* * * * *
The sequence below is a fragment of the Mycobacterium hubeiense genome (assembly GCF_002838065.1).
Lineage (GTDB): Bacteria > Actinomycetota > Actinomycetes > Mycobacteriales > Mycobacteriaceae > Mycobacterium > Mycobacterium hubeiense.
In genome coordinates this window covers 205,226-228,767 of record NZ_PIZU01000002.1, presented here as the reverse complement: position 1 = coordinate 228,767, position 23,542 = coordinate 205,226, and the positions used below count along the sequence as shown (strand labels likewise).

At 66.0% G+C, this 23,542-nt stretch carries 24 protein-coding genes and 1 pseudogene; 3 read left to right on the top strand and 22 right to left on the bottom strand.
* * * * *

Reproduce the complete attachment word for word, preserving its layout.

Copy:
The sequence below is a fragment of the Mycobacterium hubeiense genome (assembly GCF_002838065.1).
Lineage (GTDB): Bacteria > Actinomycetota > Actinomycetes > Mycobacteriales > Mycobacteriaceae > Mycobacterium > Mycobacterium hubeiense.
In genome coordinates this window covers 205,226-228,767 of record NZ_PIZU01000002.1, presented here as the reverse complement: position 1 = coordinate 228,767, position 23,542 = coordinate 205,226, and the positions used below count along the sequence as shown (strand labels likewise).

At 66.0% G+C, this 23,542-nt stretch carries 24 protein-coding genes and 1 pseudogene; 3 read left to right on the top strand and 22 right to left on the bottom strand.